Simple, delicious, plain old-fashioned water is hard to beat. Plain water is usually the best way to rehydrate for workouts of up to an hour. When plain water gets boring, try some of these clean hydrating drinks:
- Ice water with crushed pineapple and mint
- Water with freshly-squeezed lemon
- Cold water that has been stored in the fridge with sliced cucumber
Coconut water, the liquid inside a coconut, was the big drink trend in 2013. With a consistency more like juice than milk, coconut water offers better hydration than fruit juice, has less sugar, and it contains potassium, sodium, calcium and magnesium. These minerals help your body recover after you’ve been working hard, and they make coconut water a good choice after a long, intense workout.
Today, maple water looks set to take over as the new trendy water alternative. Maple water is the sap collected from maple trees. Usually the sap is boiled down to increase its sugar concentration and becomes maple syrup. Researchers at the University of Rhode Island say maple sap contains dozens of helpful nutrients including vitamins, minerals, polyphenols, and prebiotics. This research is not yet published, but watch for more information from researchers on this water alternative.
A wide variety of flavoured waters available on the market contain medicinal ingredients, such as herbs and minerals. However, they also include artificial colours and flavours. Whether these drinks deliver health benefits is unclear.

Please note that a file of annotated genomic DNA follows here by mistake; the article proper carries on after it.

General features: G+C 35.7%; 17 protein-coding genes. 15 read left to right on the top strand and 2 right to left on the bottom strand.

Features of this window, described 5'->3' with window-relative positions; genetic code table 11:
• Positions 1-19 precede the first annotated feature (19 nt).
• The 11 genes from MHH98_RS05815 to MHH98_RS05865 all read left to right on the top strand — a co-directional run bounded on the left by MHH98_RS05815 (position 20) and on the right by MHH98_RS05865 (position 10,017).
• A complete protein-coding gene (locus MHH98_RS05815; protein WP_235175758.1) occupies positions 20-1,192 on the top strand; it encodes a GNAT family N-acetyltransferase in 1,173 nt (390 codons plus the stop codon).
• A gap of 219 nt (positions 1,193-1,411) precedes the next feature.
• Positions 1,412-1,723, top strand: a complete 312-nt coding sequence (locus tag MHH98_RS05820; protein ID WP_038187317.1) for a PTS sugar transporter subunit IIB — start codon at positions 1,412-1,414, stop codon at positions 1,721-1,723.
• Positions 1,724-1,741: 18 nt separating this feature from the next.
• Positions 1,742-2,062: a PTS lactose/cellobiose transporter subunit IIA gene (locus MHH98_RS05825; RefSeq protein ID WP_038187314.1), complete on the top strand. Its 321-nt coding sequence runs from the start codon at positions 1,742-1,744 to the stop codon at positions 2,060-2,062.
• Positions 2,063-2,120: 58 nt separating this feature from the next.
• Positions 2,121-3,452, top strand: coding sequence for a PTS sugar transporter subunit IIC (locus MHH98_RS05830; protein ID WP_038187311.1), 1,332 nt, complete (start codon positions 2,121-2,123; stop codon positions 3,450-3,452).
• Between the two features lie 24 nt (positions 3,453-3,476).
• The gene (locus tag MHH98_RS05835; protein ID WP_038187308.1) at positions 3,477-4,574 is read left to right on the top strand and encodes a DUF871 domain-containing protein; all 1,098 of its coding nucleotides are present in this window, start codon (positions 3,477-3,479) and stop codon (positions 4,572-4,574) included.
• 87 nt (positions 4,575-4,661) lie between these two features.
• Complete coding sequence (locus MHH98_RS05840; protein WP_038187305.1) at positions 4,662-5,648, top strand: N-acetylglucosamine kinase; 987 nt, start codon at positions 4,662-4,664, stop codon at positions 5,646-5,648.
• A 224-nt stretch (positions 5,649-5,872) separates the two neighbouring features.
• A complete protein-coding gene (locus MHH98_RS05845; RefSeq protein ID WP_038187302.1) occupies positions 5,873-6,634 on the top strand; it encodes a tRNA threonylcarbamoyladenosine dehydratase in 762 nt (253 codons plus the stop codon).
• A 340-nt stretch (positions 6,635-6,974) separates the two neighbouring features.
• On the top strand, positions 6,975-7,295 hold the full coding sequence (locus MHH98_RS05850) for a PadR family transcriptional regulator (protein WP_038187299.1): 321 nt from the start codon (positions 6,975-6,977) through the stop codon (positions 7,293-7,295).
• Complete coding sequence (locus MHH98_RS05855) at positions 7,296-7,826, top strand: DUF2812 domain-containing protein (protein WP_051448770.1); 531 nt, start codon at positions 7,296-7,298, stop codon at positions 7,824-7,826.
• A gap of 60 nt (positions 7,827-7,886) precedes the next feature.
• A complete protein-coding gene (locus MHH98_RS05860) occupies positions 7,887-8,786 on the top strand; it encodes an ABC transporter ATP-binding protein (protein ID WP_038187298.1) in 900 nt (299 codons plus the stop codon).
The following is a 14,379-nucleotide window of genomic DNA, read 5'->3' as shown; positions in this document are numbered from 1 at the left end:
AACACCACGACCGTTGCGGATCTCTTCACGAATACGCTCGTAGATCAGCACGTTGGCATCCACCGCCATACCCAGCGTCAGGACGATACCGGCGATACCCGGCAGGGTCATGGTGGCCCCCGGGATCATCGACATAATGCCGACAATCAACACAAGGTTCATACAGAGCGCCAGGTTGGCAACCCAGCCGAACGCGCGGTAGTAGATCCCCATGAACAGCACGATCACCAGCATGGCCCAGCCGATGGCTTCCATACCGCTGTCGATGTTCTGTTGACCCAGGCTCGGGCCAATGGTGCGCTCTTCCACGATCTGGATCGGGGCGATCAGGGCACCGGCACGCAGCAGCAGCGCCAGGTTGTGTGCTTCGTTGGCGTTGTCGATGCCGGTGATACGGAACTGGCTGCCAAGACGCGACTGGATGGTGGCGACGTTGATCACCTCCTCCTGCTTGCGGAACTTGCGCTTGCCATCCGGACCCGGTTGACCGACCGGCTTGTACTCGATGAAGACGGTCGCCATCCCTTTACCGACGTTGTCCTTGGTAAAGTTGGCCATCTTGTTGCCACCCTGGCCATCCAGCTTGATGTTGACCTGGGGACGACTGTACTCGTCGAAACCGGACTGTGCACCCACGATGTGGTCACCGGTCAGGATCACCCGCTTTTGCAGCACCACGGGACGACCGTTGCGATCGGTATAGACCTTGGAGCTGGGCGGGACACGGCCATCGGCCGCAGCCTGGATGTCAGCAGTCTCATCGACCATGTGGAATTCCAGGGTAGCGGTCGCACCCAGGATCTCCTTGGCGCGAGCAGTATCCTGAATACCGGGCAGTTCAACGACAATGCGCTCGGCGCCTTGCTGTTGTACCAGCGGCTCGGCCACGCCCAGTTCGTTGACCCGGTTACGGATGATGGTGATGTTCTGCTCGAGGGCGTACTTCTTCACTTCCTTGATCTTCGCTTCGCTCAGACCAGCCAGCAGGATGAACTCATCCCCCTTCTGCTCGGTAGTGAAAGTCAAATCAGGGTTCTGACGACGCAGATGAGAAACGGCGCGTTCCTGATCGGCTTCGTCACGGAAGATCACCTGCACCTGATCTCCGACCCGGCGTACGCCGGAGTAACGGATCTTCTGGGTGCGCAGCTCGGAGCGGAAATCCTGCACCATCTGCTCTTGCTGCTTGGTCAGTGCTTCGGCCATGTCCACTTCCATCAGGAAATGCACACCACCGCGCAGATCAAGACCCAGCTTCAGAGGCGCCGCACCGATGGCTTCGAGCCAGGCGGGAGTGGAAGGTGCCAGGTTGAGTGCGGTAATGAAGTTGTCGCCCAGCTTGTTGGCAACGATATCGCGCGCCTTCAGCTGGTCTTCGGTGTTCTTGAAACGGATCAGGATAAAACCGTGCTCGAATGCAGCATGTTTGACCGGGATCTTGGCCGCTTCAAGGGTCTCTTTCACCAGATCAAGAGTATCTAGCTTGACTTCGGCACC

Research shows an athlete needs water, electrolytes, and carbohydrates (sugar) to maintain performance and fully recover from exercise that exceeds one hour. Conventional stores feature sports drinks with varying concentrations of electrolytes and sugar, as well as artificial colours and flavours, designed for a variety athletic workouts. Health food stores offer many electrolyte powders and tablets that can be added to water to create a clean sports drink. Alternatively, there are many recipes online to create your own electrolyte drink at home.
Energy drinks contain caffeine, sugar, and other ingredients including taurine, sucrose, guarana, ginseng, niacin, pyridoxine and cyanocobalamin. The amount of guarana, ginseng and taurine found in popular energy drinks is low and unlikely to deliver either therapeutic benefits or adverse effects. However, when it comes to their sugar and caffeine content, remember that caffeine is a diuretic and is the opposite of what you need if you’re dehydrated.
A cold, bubbly drink is refreshing on a hot summer day, which could be why Canadians drink more than 3.5 billion liters of soft drinks each year. For a cleaner, low sugar alternative to soda pop, try carbonated water with a splash of pure fruit juice.
With all of the water alternatives available, what’s the best and cleanest way to hydrate your body? Most often, a glass of water is your best choice. During extensive exercise ensure you include some electrolytes and carbohydrates in your drink to keep you at your best. As for lounging poolside, adding berries, mint, or cucumber to your water can make staying hydrated a little fancier. Enjoy summer by staying hydrated!
Warzak, W. Caffeine consumption in young children. J Pediatr 2011;158:508-9.
Jeukendrup, A and M Gleeson. Sports Nutrition – 2nd Edition: An introduction to Energy Production and Performance. 2010.
The Canadian Soft Drink Industry – Agriculture and Agri-Food Canada.